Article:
How To Build A Community From Scratch

by David Spinks on Mar 15, 2012
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Originally published at The Community Manager

How do you first get started building a community?

It’s probably the most common question I hear.  Communities are awesome, right?

Every company wants one!  But where do you start?

Having built a number of communities over the past few years, I’ve learned a lot about what a healthy community looks like, and how to put the right pieces into place from the beginning.

Turns out it’s extremely simple, yet easy to avoid because the task can seem very daunting.

Ok ready?

Come closer.

Here’s the secret…

One person at a time.

Both startups and larger organizations have a problem building a community from the ground up.

Startups have a problem, because they just want to scale scale scale as much as possible. Their whole business is all about growing as quickly as possible. Problem is, communities usually don’t work that way.

Larger organizations have a problem, because they feel like they’re “established” and they have strong brand recognition. So, they can throw money at it and BOOM, instant community.

The truth is, you can’t build a community overnight, the same way you can’t build a company overnight. Both require that you give every small aspect of the larger goal your full attention, and build up toward your vision.

Want a foolproof community building strategy?

Step 1: Pick up your phone, and call a user/customer. Ask them about themselves. Ask them about their experience with your company. Make a personal connection.

Step 2: Invite them to a private facebook group, for your customers.

Step 3: Introduce them to the group and help them get involved in the discussions.

Repeat. Repeat. Repeat. Repeat.

Keep doing that until the discussions in your group are flowing smoothly. Keep at it until you feel that your users are connecting with each other and a true community is forming.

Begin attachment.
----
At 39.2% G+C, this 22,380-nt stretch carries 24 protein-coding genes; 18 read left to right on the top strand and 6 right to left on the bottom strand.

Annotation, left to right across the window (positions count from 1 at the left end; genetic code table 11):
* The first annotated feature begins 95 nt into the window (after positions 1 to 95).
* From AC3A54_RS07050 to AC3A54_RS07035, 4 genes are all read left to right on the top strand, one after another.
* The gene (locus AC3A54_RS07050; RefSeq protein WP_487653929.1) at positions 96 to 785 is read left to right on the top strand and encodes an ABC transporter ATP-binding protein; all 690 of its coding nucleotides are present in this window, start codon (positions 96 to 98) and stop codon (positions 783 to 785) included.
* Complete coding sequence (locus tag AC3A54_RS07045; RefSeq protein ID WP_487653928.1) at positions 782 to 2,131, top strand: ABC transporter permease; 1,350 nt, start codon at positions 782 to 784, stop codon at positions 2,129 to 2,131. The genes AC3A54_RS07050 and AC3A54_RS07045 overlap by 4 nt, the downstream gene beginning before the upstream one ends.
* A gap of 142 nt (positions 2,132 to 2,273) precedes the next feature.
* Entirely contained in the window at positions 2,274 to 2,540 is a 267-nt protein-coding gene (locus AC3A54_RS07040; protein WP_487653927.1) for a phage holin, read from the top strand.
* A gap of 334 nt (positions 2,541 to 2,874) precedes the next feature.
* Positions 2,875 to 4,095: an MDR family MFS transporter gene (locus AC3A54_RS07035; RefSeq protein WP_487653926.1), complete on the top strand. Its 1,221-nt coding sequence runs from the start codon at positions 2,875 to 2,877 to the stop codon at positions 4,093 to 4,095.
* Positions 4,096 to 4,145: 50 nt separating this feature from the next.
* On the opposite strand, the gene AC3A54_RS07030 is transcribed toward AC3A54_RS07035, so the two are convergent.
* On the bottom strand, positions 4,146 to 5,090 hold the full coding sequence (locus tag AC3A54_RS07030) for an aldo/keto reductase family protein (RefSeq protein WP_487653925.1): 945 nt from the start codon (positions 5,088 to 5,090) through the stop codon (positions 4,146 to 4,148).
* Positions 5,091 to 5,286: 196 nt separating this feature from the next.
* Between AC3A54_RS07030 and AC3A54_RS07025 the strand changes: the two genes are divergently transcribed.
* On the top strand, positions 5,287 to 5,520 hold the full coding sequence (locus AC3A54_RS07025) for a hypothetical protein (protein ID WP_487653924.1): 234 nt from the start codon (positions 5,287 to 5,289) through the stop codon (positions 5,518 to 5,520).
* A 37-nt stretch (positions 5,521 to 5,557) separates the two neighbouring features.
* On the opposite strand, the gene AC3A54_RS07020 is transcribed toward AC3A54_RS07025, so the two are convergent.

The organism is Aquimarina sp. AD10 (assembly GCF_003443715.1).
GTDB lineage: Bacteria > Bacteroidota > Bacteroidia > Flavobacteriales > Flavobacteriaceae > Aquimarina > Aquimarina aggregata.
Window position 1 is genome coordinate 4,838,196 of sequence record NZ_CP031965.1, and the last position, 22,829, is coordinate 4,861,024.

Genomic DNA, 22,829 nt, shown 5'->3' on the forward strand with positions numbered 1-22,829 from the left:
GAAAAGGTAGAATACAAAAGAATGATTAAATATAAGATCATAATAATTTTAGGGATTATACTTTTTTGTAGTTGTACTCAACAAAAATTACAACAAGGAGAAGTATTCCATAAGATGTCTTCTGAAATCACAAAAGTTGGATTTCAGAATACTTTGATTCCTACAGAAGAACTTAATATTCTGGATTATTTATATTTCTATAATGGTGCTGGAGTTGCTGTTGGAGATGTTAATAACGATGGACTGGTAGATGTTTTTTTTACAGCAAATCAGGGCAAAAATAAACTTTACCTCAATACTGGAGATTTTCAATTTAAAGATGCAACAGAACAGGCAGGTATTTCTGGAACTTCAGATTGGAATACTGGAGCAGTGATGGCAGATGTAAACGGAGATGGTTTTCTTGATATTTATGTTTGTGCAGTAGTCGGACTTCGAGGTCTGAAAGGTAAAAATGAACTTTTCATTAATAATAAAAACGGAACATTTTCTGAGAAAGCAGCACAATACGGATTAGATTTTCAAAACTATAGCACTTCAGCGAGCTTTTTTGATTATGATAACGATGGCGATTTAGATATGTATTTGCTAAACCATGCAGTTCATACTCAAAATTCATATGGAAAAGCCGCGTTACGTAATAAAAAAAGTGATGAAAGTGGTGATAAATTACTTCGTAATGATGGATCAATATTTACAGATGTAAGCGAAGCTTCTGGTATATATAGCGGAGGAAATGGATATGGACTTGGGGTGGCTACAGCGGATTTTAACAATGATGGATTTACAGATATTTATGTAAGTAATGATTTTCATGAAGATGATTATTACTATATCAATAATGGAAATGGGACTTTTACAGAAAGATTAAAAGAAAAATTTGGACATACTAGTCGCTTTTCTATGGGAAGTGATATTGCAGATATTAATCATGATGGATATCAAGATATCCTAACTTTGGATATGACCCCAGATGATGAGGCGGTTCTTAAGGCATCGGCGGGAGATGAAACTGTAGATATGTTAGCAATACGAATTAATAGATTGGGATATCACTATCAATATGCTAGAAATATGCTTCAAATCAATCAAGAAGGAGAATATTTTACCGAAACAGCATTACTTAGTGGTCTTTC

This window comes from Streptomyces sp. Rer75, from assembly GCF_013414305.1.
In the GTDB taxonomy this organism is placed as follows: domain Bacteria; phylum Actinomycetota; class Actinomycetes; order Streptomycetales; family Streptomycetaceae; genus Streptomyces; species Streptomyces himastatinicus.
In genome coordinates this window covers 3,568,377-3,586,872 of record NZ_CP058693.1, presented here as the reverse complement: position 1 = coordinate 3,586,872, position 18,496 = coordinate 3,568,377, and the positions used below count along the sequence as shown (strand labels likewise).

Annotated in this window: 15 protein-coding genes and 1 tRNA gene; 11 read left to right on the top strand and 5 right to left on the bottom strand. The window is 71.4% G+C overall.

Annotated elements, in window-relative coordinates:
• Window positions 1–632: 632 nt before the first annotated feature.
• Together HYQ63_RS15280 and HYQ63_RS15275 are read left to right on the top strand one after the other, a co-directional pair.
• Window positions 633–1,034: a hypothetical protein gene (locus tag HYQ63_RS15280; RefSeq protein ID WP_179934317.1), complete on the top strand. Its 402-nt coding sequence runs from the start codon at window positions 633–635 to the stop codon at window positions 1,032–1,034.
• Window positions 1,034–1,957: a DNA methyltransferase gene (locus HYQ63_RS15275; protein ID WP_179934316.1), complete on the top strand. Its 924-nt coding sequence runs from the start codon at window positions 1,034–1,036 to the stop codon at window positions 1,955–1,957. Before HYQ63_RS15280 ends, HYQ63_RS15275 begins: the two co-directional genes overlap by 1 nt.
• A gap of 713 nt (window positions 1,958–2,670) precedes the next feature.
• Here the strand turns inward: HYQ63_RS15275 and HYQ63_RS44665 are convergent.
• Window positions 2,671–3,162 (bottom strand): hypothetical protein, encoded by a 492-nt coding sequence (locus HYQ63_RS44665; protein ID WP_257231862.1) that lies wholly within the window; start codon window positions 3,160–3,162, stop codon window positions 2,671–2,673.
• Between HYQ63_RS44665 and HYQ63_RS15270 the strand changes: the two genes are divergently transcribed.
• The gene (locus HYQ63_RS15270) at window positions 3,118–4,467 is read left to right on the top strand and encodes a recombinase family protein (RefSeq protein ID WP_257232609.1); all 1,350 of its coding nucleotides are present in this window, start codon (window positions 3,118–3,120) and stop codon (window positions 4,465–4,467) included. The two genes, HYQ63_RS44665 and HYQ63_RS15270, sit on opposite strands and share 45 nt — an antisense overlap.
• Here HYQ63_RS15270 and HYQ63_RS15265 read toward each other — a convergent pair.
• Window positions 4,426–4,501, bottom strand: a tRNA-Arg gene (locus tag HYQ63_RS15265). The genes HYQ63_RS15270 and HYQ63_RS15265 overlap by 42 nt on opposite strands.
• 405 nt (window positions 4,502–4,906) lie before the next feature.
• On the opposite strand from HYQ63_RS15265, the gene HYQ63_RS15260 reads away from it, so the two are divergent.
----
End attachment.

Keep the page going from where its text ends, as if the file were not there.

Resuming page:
Forget all of your plans for an “ambassador program” with rewards, exclusive swag, badges, moderators, big events, etc etc. Start simple and focused. When it’s time to build more structure into your community program, you’ll know.  Your community will tell you.

It’s tempting for companies to think “I don’t have time to call all of our users!”. I’m not saying call all of them.  I’m saying call one. Then call another. And another and another, until it starts to grow organically. Eventually, it will.

There’s no interaction too small to be worth your time, when you’re trying to build a true community.

It may seem tedious, but once it’s all done…

…nothing is stronger than a well-built community.

Image source: single brick

Post Author

David Spinks is the CEO of and

  • There’s a lot of truth in that — there’s really no way to take shortcuts when trying to build genuine, lasting communities. Thanks for the post!

  • I like it, David. It obviously takes time right? Like a long time!! If people knew that going in, and were openly accepting of the fact that it’s about to take them 6 + months to really start having a strong impact, they’d be better equipped to dominate out there! 

  • Yep.  Think about how you want it to look 6-9 months out and work towards that goes, rather than how you want it to look tomorrow.

  • Amandah

    “Startups have a problem because they just want to scale scale scale as much as possible. Their whole business is all about growing as quickly as possible. Problem is, communities usually don’t work that way.” I would add small business owners don’t understand that “communities usually don’t work that way.” 

  • David- I agree, when you’re thinking about building a community from scratch you have to focus on one specific goal at a time but also never forget the long-term. There are no secrets or shortcuts to community building success because each community is different. It might be easy to create a private Facebook group for a company’s customers in one instance and not in the other. When I built my company’s social networks I did so without any advertising or marketing of any kind because building a community, no matter if it’s for a startup, small business or large organization, is about one to one relationship and making personal connections.

  • Loved reading this post!  You mentioned inviting people into a Facebook group.  How difficult do you think it will be to invite people to come to a community built on your own website? What sorts of things do you think would encourage people to join a private community outside of mainstream social networking sites?

  • Andres D. Manlapus

    thank you of refreshing my mind in how to build community. you give me an idea that my business will grow. thanks a lot and god bless.